Lisa Ullén piano
Elsa Bergman double bass
Anna Lund drums


Synesthetic4: “Ahwowha”


Together electric bassist Manu Mayr and drummer Andreas Lettner can transport listeners back to the R&B production style of the 1990s and 2000s, but they’re not using drum machines and samplers.

In the Viennese quartet Synesthetic4 they recontextualize imperturbable grooves you might pick out of a Tony! Toni! Toné! or a Pharrell record, but they function as a wildly funky, off-kilter armature for the frontline on the group’s new album “Ahwowha”. That frontline – clarinetist Vincent Pongracz and guitarist Peter Rom – founded the group in 2017 and they’re responsible for the all of the hooks that pop out of each tune –sometimes lyrical, sometimes oddly psychedelic – with insanely taut unison lines and spindly contrapuntal action playing off the hard grooves in endlessly inventive and often amusing fashion, couching some rather nifty intricacies in floor-rumbling grooves that might hit the feet before the brain. It suggests a nightclub, but good luck keeping in time on the dancefloor.


Vincent Pongracz vocals, clarinet
Peter Rom electric guitar
Manuel Mayr bass
Andreas Lettner drums

Upper Foyer

The duo of Silvia Tarozzi and Deborah Walker transform protest and work songs from Northern Italy with a dazzling mixture of contemporary music, folk and extended techniques, while the French percussionist Camille Émaille explores clangourous metallic worlds on her own and Bulgarian folk rhythms in her trio OTTO.


Camille Émaille Solo


French percussionist Camille Émaille spent her early years working in classical music, pursuing studies at the conservatories of Nice and Strasbourg before joining the Musik Akademie in Basel, where she became engaged in improvisational activities, learning from the singular guitarist Fred Frith. That connection led to a yearlong stay at Mills College in California, where she worked with Frith, Roscoe Mitchell and fellow percussionist William Winant. In recent years, she has straddled several musical worlds, working a variety of contexts, but her solo practice has been among her most striking accomplishments. Last year she released a stunning solo recording called “Belisama—the Metallic Roots”, a resonant uninterrupted 53-minute performance that feels ritualistic in its balance of contemporary percussion music and improvisational impulses. Émaille is virtuosic, but her playing downplays technical rigor in favour of a sonic atmosphere. She refracts sounds that exist all around us, with passages conveying the trickle of water to others that reflect the way the wind can activate sound-producing objects, but ultimately she’s less interested in referentiality than a purely immersive engagement with sound.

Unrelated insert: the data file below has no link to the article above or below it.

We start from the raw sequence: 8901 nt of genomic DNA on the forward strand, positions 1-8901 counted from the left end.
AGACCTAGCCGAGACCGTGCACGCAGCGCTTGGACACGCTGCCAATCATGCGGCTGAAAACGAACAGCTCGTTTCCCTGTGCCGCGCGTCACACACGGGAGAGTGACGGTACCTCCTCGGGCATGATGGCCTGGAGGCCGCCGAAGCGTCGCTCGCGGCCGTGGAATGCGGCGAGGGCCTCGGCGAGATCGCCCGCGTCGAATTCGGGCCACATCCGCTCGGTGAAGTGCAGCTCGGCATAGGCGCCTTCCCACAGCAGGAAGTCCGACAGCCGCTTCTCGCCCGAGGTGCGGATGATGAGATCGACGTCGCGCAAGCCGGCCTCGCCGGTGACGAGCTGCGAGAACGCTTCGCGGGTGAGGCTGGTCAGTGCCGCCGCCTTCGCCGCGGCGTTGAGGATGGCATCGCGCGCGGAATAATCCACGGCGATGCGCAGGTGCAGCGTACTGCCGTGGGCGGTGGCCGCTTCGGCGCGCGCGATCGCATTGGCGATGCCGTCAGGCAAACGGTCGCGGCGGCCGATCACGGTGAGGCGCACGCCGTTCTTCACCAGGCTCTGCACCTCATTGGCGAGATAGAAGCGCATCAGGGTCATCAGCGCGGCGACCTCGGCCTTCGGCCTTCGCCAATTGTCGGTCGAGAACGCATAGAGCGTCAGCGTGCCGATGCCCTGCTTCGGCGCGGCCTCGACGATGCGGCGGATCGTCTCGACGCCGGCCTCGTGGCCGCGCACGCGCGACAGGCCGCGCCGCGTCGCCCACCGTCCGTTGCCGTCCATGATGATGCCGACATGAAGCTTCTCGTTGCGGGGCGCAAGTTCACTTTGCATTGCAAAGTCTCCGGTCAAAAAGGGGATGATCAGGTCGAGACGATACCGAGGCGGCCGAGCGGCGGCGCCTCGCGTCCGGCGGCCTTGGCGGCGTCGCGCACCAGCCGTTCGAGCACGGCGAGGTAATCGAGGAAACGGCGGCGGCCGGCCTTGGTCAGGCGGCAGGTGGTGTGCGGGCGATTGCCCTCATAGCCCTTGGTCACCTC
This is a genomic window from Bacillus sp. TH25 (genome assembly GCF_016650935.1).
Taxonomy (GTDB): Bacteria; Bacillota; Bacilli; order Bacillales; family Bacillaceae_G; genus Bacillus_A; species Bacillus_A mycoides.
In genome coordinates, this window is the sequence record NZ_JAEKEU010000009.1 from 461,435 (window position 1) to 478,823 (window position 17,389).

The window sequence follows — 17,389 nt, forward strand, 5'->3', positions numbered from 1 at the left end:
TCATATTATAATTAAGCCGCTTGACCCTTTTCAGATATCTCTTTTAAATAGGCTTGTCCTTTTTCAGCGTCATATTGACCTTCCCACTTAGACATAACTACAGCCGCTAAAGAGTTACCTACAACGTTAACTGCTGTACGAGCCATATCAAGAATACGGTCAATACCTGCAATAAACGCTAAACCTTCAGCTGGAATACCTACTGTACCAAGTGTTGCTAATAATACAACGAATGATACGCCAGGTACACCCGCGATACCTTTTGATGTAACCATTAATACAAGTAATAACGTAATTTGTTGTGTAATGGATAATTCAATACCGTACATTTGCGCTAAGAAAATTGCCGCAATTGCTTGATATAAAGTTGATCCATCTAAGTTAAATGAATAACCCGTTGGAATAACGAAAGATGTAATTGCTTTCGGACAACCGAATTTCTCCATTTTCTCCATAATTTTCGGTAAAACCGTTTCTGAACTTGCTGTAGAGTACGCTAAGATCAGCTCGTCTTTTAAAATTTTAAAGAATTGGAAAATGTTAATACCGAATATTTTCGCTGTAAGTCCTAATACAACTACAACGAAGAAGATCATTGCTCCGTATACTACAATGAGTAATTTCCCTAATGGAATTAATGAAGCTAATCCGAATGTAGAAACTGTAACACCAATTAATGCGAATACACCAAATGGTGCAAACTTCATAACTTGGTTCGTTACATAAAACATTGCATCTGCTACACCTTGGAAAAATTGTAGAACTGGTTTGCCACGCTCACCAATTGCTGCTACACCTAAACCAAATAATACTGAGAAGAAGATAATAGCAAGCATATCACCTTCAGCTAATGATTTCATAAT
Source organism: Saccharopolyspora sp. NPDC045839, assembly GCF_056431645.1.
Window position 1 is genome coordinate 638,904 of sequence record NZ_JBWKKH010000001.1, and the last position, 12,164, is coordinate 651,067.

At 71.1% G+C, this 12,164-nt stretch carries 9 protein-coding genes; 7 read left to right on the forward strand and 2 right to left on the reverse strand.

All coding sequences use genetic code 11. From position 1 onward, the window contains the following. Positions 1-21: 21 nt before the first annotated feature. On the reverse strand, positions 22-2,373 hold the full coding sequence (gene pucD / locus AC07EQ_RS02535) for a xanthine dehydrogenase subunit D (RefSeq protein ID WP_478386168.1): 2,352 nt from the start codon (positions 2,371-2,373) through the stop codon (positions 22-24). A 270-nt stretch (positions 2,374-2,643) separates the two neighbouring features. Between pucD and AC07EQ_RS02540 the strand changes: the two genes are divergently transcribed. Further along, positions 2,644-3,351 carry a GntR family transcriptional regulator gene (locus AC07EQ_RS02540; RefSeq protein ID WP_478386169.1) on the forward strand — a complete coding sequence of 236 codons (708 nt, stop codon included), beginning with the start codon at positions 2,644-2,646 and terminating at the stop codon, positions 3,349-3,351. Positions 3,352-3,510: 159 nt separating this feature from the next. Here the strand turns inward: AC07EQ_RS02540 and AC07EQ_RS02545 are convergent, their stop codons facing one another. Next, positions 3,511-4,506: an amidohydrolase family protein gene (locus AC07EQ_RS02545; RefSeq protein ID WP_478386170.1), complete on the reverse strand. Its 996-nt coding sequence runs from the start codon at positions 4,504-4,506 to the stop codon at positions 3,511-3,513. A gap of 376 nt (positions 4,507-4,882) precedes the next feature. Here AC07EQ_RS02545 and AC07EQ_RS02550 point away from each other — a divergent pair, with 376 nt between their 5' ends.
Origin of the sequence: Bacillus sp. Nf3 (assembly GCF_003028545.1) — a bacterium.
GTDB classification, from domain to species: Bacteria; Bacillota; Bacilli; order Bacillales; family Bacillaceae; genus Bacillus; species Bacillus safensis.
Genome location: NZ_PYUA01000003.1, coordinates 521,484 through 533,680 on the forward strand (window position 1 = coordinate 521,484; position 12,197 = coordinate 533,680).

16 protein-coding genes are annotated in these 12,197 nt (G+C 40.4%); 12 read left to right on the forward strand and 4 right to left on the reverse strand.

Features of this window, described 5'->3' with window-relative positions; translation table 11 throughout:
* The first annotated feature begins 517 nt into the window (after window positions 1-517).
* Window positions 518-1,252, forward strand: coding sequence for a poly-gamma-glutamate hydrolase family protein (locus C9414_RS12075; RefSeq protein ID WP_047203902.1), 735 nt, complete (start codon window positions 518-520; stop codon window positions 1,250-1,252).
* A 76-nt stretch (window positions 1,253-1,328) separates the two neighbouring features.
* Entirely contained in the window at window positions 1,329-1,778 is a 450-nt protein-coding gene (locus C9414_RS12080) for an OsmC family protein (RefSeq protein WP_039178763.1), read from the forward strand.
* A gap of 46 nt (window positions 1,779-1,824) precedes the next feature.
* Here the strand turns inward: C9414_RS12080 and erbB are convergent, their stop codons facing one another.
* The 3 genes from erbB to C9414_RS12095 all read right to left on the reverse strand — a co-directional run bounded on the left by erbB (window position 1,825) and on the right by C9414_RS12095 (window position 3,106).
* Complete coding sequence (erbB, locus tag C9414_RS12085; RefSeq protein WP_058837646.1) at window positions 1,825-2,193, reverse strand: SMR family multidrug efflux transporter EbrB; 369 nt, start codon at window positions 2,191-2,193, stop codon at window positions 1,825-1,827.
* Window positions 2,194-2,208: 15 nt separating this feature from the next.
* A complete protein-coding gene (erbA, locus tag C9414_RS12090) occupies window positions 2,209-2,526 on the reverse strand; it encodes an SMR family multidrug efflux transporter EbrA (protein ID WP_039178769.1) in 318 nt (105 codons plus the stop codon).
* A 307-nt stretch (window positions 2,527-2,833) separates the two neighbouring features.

Camille Émaille tapan, percussions


Silvia Tarozzi & Deborah Walker: “Canti di guerra, di lavoro e d’amore”


Italian violinist Sylvia Tarozzi and cellist Deborah Walker, who now lives in Berlin, have been working together for nearly two decades, devoting themselves to interpreting some of the most daring composers in contemporary music. In particular, their strong connections to French composers Éliane Radigue and Pascale Criton, have included participation in the creation of new works, where their mastery of extended technique and improvisation have stretched limitations and opened possibilities. This duo project, which launched nearly a decade ago, finds Tarozzi and Walker at their most soulful and expansive. Together they offer adventurous adaptations of Italian folk songs, especially early 20th century labour songs sung by the Mondine, female rice pickers of Northern Italy and political songs of the region’s partisans, who resisted the fascism of Mussolini. Sometimes the duo takes bold liberties in their interpretations, injecting rich investigations of harmony and texture, while elsewhere they adapt the material with rustic fidelity. They add their own impressive voices to the mix, adapting the hectoring polyphony of the Mondini choirs to their own supple, grainy singing in a magnificent marriage of folk tradition and authoritative experimentation.


Silvia Tarozzi violin, vocals
Deborah Walker cello, vocals

23:50 / German premiere


Gabriel Valtchev, Pol Small, Camille Émaille


Whereas the imaginative solo work of percussionist Camille Émaille conjures nature at its most unmediated, recognizing a deep symmetry in her playing with our everyday environments, she achieves something much different and much more specific in her percussion trio OTTO. She and collaborators Gabriel Valtchev and Pol Small each play the tapan—a traditional Bulgarian double-headed cylinder drum with an adjustable membrane. The drum produced a limited sonic pallet—the thump of skin and the clang of its frame. The three musicians move around the performance space in ritual-like movements, navigating sections that are notated and parts reliant upon three-way improvisation, toggling between traditional Bulgarian dance rhythms and free passages where texture and colour dominate any sense of time. Cumulatively they produce an experience that is driving, chaotic, mesmerizing, and mysterious.


Gabriel Valtchev tapan, percussions
Pol Small tapan, percussions
Camille Émaille tapan, percussions